Be in Touch
A mental health crisis most often will present warning signs. It’s so important that your loved one is meeting regularly with a mental health professional and that you feel comfortable contacting that person should you see signs of trouble.
Family Guidance Center is staffed with trained mental health professionals. We are here day in and day out to help your loved one. We also offer families support and guidance. With care you may be able to avoid a mental health crisis.
Recognizing Depression in Your Loved One
- Friday, 21 August 2015 10:00
Family Guidance Center
The Signs to Look for That Could Signal Depression
We’ve all been on hand when someone close to us goes through a tough time. Things may not be going well at work or with home relationships. Perhaps the person received some bad news regarding their health. How can you tell if a normal (and temporary) “down” reaction to difficulty has become diagnosable depression that needs treatment? Here are a few signs to look for:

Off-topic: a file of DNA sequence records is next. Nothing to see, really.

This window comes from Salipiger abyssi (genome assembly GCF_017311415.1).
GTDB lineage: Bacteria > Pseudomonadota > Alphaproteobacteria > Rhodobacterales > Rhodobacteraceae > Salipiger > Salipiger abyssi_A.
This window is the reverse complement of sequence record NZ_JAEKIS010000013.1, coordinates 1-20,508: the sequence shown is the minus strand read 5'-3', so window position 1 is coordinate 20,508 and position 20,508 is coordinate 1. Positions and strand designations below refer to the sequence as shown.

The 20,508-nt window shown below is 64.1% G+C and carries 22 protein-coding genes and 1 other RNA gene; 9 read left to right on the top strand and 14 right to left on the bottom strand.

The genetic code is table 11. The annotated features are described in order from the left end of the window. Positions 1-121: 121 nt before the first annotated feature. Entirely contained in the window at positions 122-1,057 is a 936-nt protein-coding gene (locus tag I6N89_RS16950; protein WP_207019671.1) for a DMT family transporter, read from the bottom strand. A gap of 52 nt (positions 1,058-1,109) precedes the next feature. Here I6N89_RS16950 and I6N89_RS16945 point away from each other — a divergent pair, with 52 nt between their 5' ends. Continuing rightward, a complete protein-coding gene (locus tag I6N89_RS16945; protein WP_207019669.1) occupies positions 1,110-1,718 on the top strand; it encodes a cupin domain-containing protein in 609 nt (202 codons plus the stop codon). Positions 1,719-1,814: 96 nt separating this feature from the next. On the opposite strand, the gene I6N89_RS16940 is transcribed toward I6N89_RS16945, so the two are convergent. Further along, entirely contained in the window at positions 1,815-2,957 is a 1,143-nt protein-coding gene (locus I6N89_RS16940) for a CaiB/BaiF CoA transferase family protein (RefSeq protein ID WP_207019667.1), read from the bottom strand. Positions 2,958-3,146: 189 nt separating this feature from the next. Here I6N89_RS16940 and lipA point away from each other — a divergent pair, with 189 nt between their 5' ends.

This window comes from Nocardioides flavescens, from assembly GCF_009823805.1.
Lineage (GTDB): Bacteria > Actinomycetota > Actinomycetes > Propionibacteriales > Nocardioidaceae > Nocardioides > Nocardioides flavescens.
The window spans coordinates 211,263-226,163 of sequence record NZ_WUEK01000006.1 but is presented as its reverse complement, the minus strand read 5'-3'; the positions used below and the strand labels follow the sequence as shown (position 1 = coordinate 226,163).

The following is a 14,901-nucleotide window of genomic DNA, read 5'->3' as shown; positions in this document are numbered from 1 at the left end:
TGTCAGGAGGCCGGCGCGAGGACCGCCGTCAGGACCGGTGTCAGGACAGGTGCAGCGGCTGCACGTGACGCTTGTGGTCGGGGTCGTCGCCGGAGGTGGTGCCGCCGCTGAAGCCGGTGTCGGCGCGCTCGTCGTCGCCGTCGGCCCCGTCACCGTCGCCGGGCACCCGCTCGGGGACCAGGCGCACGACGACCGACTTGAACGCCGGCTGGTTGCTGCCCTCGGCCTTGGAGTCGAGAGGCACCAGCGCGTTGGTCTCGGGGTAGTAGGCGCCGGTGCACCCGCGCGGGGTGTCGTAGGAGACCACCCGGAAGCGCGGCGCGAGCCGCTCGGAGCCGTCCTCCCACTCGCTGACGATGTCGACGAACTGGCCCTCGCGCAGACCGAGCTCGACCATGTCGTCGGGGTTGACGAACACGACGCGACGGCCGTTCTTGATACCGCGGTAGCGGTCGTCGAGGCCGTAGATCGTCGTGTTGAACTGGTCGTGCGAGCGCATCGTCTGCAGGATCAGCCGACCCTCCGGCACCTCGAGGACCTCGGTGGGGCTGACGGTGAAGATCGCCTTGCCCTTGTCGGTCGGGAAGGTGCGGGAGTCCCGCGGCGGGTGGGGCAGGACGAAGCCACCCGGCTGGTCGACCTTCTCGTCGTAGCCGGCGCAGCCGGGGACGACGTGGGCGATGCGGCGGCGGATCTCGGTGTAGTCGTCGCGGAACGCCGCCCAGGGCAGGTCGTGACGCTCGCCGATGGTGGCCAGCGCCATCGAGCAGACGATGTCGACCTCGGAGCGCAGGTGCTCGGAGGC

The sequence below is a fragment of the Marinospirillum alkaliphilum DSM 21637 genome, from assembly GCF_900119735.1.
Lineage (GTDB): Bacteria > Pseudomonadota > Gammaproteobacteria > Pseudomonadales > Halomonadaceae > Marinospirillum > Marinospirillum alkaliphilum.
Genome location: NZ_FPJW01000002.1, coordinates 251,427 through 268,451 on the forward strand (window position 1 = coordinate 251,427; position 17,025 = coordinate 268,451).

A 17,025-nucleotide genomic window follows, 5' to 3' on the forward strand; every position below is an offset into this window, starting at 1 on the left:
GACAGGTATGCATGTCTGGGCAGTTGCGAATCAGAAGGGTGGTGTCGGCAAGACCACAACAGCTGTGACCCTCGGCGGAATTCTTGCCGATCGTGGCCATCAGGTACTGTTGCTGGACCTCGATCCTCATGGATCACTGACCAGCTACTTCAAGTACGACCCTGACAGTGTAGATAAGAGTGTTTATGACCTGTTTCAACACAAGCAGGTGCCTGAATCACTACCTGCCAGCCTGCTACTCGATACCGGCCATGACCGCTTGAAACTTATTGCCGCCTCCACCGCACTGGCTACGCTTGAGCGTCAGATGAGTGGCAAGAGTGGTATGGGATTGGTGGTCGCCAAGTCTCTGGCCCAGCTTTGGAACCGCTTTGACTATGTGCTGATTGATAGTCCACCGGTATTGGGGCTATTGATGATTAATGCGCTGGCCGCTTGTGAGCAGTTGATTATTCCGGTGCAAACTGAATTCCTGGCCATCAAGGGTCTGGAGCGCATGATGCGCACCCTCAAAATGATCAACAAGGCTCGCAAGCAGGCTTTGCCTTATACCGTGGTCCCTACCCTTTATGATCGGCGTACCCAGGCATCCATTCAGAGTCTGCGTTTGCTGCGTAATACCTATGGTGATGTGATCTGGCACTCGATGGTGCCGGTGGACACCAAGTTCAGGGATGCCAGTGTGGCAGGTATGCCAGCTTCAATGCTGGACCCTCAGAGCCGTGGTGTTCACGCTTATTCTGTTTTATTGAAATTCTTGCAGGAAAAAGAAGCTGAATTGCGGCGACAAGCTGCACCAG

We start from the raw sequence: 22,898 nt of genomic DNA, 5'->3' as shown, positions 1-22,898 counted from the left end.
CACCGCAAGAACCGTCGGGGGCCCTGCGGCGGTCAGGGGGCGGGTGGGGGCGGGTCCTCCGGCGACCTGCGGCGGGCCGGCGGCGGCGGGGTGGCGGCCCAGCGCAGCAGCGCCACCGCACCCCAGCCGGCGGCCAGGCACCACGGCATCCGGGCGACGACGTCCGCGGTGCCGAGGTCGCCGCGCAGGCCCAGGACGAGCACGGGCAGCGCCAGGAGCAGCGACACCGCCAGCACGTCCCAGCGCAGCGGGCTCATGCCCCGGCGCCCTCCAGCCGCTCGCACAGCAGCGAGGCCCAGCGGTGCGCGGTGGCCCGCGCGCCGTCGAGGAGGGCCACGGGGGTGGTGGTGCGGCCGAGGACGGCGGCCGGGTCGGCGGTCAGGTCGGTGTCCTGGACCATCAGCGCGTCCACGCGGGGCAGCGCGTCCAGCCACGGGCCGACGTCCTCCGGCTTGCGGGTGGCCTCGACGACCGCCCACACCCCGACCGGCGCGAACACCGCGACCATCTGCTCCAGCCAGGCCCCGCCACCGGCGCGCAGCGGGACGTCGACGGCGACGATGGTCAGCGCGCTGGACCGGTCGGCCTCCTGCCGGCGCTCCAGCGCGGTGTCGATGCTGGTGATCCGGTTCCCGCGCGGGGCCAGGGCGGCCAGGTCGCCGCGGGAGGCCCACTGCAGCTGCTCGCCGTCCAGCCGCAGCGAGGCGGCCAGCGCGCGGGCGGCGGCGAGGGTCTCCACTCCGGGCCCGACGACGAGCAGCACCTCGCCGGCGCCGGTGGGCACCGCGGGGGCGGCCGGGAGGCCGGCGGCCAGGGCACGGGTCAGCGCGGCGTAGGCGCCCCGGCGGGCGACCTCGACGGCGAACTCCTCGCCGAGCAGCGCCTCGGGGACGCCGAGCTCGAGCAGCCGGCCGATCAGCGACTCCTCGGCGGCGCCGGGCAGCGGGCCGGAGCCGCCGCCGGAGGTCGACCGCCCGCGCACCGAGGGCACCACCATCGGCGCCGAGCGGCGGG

Not the Same Person
How a person looks and how they take care of themselves can be indicators of depression. People with depression may neglect their personal appearance and even their own hygiene. Common personality changes include angry outbursts, frequent weepiness, risk-taking behavior and substance abuse. If your loved one no longer looks or acts like themselves, it could be due to depression.
Another common symptom of depression is social isolation. People who used to enjoy the company of others may suddenly prefer to be alone. They may sleep excessively or zone out in front of the television set. Social withdrawal can also manifest as a struggle to meet normal responsibilities (like getting to work, finishing schoolwork or cleaning the house). For the person with depression even something they once enjoyed can now seem like too much effort.
If someone you love shows several of these signs, it could be that they are depressed. At Family Guidance Center we have mental health professionals that can help those who have symptoms of depression. Don’t wait for your loved one to take the first step – take the first step for them. Contact Family Guidance Center today.
The Effect of Depression on Adolescents
- Tuesday, 18 August 2015 10:00
Family Guidance Center
The Face of Adolescent Depression
The years of transition from childhood to adulthood are fraught with physical, mental and emotional change. Of course teens feel unsteady and unsure in this midst of so much uncertainty. The good news is that, for most adolescents, things will settle down sometime near the end of their college years when their brain and body have finished maturing. But for one out of every 20 adolescents, symptoms of depression will stay with them.
Not a Normal Part of Emotional Development